Thirty-three states have higher than recommended positivity rates, and more than 30 reported an increase in the percent of tests coming back positive from the week before, according to Johns Hopkins, which notes that the quality of testing varies by state.
Epidemiologists are divided on whether the surge constitutes a second “wave” or merely a continuation of the first. New daily cases peaked in the spring in mid-April at a seven-day average of nearly 32,000 cases a day.
Cases began to decline after that but peaked again in mid-July, at an average of more than 67,000 new daily cases. Cases declined again and reached a low in mid-September at an average of more than 34,000 new daily cases.
Michael Osterholm, one of the nation’s leading epidemiologists and director of the Center for Infectious Disease Research and Policy at the University of Minnesota, said the coronavirus outbreak is more like a wildfire than a “wave.”
“It will just keep burning human wood out there wherever it can find it. If you don’t put it out, those embers lie there, and if you remove your suppression activities, it comes right back. That’s what Europe is seeing right now,” he said. “If we let our foot off the brake completely, you’re going to see widespread transmission everywhere.”
The surge is fueled by three main factors, Osterholm said. People are returning to social activities because of pandemic fatigue. Young people back at school are spreading the virus to more vulnerable populations. And indoor transmission is increasing as cooler fall weather drives people inside.
Dr. Greg Poland, director of the Mayo Clinic’s Vaccine Research Group, warned of “a point when there’s no going back,” when the nation exceeds testing capability, any feasibility of contact tracing and the medical system’s ability to meet the surge demand. The quality of health care will go down, and the mortality rate will rise, Poland said.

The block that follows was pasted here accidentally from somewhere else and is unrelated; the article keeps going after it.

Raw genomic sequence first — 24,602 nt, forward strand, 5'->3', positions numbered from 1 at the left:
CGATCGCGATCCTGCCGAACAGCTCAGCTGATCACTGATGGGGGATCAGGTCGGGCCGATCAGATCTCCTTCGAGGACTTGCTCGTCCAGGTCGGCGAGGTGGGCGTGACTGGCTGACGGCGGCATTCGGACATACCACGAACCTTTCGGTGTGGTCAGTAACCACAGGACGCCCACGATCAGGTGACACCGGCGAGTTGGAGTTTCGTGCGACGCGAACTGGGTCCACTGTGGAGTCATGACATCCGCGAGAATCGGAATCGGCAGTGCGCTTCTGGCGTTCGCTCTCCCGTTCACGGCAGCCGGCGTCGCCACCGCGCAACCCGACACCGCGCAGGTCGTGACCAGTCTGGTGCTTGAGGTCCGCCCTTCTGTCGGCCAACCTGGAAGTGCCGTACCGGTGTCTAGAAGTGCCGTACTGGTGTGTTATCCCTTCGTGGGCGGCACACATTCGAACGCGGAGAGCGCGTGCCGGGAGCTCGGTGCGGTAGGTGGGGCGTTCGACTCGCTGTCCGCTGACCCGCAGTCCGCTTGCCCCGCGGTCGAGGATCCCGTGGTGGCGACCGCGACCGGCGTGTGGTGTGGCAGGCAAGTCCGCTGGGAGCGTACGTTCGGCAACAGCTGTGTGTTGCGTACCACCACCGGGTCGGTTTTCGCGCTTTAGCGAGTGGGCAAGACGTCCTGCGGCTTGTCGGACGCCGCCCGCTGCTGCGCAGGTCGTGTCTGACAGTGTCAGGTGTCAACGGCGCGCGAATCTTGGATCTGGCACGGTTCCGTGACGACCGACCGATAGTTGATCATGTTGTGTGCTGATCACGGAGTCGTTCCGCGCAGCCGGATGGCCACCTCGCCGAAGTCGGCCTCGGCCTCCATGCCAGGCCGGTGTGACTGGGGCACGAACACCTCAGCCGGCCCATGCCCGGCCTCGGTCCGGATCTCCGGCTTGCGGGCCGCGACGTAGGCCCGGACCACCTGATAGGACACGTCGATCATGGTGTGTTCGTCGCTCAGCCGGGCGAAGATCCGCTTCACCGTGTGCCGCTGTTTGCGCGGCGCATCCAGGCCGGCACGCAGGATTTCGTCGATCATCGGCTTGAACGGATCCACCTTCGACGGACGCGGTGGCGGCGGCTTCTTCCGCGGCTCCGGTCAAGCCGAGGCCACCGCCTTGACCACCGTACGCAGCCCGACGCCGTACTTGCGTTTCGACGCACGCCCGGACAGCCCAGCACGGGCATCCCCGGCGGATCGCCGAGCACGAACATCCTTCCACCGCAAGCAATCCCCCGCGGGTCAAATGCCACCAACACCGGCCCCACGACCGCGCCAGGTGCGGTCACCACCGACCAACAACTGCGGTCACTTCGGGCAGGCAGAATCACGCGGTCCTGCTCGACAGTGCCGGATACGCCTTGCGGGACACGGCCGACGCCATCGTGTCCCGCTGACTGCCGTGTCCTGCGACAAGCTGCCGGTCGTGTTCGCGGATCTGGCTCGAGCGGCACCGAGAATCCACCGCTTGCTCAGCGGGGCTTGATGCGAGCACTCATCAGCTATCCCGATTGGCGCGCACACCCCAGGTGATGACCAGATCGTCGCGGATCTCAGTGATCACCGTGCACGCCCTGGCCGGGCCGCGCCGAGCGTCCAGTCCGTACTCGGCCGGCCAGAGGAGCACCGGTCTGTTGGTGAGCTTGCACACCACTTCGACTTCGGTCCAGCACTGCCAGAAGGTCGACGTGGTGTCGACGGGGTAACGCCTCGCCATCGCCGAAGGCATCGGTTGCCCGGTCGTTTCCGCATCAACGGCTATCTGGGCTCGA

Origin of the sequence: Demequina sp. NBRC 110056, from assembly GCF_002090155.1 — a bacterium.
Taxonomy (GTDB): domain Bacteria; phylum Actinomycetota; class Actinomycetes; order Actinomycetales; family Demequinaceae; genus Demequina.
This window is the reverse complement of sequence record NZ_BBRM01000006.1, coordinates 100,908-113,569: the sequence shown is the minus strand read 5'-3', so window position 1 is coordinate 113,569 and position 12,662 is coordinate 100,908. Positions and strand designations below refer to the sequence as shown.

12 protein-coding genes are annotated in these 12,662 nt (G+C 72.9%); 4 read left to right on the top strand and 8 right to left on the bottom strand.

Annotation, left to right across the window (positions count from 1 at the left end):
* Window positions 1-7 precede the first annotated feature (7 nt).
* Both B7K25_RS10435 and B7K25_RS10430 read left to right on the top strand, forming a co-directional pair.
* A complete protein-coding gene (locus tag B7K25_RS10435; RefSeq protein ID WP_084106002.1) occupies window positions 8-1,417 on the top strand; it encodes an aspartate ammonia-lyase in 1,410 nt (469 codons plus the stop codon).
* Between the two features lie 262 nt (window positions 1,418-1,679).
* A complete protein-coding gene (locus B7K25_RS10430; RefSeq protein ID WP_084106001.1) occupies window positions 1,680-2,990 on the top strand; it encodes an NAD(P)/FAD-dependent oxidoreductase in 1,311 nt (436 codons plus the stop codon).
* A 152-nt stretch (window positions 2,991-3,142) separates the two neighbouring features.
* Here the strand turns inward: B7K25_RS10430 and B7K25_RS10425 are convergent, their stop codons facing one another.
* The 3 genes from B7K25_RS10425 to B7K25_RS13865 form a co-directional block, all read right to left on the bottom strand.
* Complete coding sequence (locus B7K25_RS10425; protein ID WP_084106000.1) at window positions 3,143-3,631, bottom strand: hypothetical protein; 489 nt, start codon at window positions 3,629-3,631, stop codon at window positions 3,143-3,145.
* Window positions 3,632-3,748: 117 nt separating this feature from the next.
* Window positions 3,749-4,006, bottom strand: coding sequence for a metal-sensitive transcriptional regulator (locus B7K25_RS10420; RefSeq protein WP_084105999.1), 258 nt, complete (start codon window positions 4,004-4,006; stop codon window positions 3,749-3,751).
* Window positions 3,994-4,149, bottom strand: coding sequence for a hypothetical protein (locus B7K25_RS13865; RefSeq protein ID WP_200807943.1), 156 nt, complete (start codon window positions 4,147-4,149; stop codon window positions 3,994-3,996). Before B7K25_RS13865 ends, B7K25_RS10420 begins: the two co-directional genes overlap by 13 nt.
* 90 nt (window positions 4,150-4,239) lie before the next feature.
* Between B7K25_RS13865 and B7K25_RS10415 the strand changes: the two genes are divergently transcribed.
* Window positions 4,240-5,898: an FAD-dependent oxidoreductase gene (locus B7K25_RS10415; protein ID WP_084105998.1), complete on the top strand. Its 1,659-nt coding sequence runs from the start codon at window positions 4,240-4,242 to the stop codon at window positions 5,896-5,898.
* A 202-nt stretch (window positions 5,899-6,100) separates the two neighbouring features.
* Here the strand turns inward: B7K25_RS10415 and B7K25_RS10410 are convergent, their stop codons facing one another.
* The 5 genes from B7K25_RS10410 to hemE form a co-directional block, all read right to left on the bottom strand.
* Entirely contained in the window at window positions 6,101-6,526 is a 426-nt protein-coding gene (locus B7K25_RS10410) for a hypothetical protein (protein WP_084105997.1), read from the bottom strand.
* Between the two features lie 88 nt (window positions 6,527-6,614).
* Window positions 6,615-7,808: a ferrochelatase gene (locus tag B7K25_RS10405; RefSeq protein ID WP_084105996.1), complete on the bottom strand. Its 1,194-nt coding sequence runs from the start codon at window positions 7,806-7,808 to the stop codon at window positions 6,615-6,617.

“This is a very bad premonition in what we’re seeing in the last week or two in the uptick in cases, and we would be fools to wait until it’s blatantly obvious,” Poland said.
It’s hard to predict when, exactly, the next peak will be, but several epidemiologists said models may provide an imperfect guide. At the current rate, new daily cases will peak at the end of December, and daily deaths will peak in mid-January, according to the Institute for Health Metrics and Evaluation at the University of Washington. Nationwide masking would cut the projected case peak in half, but easing mandates would double it, according to the model.
President Donald Trump continues to push for a vaccine by Election Day on Nov. 3, but experts said that timeline is unlikely. Doses of any Food and Drug Administration-authorized vaccine could be shipped by the end of the year or early 2021, Anthony Fauci, director of the National Institute of Allergy and Infectious Diseases, said this week.
Mercedes Carnethon, vice chair of preventive medicine at Northwestern University Feinberg School of Medicine, encouraged people to wear masks and maintain social distance into the fall and winter.
“We have to sustain this level of vigilance at this time, and it’s very hard over the holidays,” she said. “As I think about not seeing my family, it’s really hard. But that chance can be a real gamble – almost a Russian roulette.”
Contributing: Mike Stucka, USA TODAY Network